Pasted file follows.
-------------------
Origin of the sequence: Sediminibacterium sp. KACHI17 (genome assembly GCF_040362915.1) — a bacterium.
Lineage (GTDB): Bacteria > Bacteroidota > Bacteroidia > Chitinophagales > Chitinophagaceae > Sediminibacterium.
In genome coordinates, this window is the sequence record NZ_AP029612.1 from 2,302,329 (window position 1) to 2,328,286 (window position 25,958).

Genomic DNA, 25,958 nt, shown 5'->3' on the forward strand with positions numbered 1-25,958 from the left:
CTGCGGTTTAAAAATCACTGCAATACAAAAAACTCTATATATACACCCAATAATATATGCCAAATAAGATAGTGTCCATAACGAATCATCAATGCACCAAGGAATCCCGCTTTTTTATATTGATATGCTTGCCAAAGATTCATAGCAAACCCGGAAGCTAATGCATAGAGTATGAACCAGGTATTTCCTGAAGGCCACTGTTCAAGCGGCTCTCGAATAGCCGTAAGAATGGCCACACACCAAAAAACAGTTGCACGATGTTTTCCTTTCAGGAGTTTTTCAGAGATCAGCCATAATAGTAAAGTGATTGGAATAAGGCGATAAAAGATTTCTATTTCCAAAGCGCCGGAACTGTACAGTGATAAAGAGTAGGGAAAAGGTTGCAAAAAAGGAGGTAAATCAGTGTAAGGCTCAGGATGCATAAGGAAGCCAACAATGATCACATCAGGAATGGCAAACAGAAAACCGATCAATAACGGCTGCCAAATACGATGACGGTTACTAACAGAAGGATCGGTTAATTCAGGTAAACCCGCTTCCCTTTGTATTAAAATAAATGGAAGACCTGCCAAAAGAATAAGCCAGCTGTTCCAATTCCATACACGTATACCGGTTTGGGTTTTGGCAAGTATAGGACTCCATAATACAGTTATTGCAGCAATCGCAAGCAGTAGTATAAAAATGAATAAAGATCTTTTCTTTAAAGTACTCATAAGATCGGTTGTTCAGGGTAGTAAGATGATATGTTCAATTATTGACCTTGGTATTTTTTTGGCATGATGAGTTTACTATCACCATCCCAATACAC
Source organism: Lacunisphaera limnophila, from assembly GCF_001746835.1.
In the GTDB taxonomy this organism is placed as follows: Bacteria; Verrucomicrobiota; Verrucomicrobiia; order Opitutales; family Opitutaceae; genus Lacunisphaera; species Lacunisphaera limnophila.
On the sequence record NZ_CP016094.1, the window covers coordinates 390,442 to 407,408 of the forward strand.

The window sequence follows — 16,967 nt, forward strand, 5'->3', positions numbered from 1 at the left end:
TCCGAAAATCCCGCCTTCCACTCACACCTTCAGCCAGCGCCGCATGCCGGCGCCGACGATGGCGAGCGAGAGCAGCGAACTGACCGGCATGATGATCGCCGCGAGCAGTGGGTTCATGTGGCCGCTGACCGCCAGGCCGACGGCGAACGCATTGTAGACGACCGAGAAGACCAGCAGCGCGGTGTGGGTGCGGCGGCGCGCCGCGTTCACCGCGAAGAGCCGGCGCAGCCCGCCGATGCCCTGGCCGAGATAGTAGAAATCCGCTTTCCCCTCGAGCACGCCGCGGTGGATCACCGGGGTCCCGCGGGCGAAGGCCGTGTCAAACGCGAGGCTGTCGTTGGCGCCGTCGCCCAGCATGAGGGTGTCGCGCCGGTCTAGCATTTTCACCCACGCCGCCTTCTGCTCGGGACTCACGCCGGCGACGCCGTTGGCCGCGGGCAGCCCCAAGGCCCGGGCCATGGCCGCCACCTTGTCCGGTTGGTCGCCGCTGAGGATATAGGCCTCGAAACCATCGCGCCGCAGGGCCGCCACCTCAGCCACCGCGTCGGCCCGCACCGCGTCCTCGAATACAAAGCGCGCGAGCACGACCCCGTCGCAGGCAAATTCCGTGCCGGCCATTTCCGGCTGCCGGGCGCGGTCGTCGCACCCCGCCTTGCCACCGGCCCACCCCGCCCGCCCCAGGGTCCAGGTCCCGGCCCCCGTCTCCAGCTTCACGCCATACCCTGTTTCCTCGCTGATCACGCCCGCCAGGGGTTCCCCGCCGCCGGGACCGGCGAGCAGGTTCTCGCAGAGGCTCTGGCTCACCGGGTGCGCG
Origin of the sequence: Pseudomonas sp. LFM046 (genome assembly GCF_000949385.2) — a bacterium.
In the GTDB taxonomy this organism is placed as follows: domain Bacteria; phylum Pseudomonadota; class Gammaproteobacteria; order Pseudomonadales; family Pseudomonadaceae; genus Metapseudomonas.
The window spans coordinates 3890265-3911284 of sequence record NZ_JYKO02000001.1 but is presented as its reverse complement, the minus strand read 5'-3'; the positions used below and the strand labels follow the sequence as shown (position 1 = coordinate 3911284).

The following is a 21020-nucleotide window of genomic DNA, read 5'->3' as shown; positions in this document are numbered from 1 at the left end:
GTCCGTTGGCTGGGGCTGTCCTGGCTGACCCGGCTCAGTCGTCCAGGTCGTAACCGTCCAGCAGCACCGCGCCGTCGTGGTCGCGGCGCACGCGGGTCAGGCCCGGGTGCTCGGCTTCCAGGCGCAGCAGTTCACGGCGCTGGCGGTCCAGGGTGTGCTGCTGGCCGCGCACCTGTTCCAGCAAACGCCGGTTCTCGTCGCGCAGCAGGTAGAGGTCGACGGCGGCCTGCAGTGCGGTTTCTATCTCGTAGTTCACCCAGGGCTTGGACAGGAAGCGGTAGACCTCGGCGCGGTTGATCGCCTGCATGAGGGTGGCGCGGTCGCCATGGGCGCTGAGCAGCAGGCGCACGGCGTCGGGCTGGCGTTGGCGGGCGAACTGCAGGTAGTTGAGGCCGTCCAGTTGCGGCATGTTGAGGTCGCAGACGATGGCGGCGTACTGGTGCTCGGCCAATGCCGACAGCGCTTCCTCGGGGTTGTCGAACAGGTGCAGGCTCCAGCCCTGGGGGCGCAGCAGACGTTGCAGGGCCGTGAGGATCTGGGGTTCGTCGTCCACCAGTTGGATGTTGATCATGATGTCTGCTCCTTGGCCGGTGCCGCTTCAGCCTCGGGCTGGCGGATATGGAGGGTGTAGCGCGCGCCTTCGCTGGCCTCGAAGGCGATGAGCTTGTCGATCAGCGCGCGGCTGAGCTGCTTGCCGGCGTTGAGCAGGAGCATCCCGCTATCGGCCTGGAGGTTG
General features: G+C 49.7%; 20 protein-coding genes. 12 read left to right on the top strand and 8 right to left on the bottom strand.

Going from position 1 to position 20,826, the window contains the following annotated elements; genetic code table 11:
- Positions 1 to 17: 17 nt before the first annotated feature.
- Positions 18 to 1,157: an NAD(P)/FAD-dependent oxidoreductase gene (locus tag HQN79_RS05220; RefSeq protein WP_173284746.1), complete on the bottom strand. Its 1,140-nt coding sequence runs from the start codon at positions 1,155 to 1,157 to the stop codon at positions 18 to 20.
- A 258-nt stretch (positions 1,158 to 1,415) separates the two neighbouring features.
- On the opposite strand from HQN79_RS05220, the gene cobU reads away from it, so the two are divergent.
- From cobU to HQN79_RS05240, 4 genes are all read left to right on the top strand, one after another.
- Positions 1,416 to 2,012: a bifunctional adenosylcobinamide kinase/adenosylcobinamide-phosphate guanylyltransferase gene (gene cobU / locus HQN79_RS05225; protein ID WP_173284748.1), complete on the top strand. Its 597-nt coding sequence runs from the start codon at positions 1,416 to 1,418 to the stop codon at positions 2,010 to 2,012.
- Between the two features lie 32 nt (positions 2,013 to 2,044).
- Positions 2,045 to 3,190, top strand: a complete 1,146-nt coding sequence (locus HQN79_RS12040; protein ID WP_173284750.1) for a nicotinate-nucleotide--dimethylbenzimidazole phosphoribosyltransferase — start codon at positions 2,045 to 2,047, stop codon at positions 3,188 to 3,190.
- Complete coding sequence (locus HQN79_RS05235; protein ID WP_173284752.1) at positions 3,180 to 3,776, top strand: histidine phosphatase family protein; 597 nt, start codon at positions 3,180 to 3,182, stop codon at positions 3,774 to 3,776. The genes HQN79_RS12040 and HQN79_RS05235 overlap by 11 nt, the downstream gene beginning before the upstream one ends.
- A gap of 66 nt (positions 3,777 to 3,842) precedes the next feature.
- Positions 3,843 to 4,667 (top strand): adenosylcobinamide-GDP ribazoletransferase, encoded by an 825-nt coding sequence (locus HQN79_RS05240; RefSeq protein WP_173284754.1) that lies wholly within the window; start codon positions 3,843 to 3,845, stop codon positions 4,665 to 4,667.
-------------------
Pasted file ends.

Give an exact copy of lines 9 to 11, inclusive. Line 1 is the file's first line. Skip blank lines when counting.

The window sequence follows — 16,967 nt, forward strand, 5'->3', positions numbered from 1 at the left end:
TCCGAAAATCCCGCCTTCCACTCACACCTTCAGCCAGCGCCGCATGCCGGCGCCGACGATGGCGAGCGAGAGCAGCGAACTGACCGGCATGATGATCGCCGCGAGCAGTGGGTTCATGTGGCCGCTGACCGCCAGGCCGACGGCGAACGCATTGTAGACGACCGAGAAGACCAGCAGCGCGGTGTGGGTGCGGCGGCGCGCCGCGTTCACCGCGAAGAGCCGGCGCAGCCCGCCGATGCCCTGGCCGAGATAGTAGAAATCCGCTTTCCCCTCGAGCACGCCGCGGTGGATCACCGGGGTCCCGCGGGCGAAGGCCGTGTCAAACGCGAGGCTGTCGTTGGCGCCGTCGCCCAGCATGAGGGTGTCGCGCCGGTCTAGCATTTTCACCCACGCCGCCTTCTGCTCGGGACTCACGCCGGCGACGCCGTTGGCCGCGGGCAGCCCCAAGGCCCGGGCCATGGCCGCCACCTTGTCCGGTTGGTCGCCGCTGAGGATATAGGCCTCGAAACCATCGCGCCGCAGGGCCGCCACCTCAGCCACCGCGTCGGCCCGCACCGCGTCCTCGAATACAAAGCGCGCGAGCACGACCCCGTCGCAGGCAAATTCCGTGCCGGCCATTTCCGGCTGCCGGGCGCGGTCGTCGCACCCCGCCTTGCCACCGGCCCACCCCGCCCGCCCCAGGGTCCAGGTCCCGGCCCCCGTCTCCAGCTTCACGCCATACCCTGTTTCCTCGCTGATCACGCCCGCCAGGGGTTCCCCGCCGCCGGGACCGGCGAGCAGGTTCTCGCAGAGGCTCTGGCTCACCGGGTGCGCG
Origin of the sequence: Pseudomonas sp. LFM046 (genome assembly GCF_000949385.2) — a bacterium.